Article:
Sorry, but you and your conspiracy buddies down at the Pub are wrong when it comes to frac(k)ing in the US. Outside the US, I really don't care, it can be done correctly or done cheaply the wrong way.

That is up to you, if you want to sit in the dark and freeze because you would rather believe the conspiracy lies instead of the truth, fine with me, trust Putin not to shutoff the pipelines that is just fine with me as well.

Nice chatting with you. :ok:

Lonewolf_50
1st Jul 2015, 22:04
I understand that the Blackpool earthquake which may have been associated with fracking measured 2.2 on the Richter scale. The one in Kent which was responsible for knocking a wheely bin over measured 3.7!
That's not an earthquake, it's a tremor.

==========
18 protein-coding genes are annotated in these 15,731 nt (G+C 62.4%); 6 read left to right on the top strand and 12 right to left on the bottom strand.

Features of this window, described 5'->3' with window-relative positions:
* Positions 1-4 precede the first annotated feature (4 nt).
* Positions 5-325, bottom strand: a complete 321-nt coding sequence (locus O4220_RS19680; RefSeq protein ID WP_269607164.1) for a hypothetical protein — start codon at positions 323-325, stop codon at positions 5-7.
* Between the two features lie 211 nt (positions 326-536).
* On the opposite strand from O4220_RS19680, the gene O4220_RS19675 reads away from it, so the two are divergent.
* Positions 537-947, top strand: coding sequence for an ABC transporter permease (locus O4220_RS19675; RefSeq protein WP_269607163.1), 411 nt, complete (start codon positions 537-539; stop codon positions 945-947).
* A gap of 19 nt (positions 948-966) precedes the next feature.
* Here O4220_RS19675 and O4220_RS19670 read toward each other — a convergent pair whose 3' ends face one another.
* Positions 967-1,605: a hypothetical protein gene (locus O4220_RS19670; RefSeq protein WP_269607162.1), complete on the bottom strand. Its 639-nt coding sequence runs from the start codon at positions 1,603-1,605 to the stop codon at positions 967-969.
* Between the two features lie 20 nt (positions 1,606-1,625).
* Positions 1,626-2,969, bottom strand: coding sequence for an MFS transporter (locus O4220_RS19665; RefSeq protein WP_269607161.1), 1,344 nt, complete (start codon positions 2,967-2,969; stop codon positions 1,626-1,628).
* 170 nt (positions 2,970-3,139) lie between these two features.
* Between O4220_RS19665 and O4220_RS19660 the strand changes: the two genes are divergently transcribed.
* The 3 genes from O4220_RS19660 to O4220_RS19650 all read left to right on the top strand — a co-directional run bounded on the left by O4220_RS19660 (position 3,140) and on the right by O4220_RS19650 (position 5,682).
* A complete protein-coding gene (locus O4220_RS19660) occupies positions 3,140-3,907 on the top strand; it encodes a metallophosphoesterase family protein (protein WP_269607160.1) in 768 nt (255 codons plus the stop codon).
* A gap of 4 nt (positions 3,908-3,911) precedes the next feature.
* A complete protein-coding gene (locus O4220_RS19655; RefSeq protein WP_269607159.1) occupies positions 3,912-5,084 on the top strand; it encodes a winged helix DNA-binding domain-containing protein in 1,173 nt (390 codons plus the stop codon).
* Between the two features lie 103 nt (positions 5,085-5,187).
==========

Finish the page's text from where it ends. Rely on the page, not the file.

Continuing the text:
Turbine D
1st Jul 2015, 23:29
I will let con-pilot, et.al., provide the industry viewpoint on this, but it should be an interesting jury trial with lots of testimony from"experts" on both sides.
Oklahoma Woman Blaming Fracking Wastewater for Quake Can Sue

(Bloomberg) –- Oklahoma’s Supreme Court said New Dominion LLC can be sued for damage caused by an earthquake that a woman blames on disposal wells tied to fracking, in what may be the first such case to head to a jury trial.

Sandra Ladra sued New Dominion and Spess Oil Co. for injuries suffered to her knees and legs in November 2011, when a 5.0 magnitude earthquake struck near her home in central Oklahoma. She said the tremor caused the rock facing on her two-story fireplace and chimney to fall into the living room, where she was watching television with her family.

Oklahoma, a region not known for seismic activity, has experienced a rash of earthquakes since 2009, the same year area oil companies began using hydraulic fracturing, or fracking, to shatter deep rock layers to extract oil and gas. Fracked wells produce large quantities of wastewater, which drilling companies inject into ultra-deep disposal wells, which critics blame for causing earthquakes.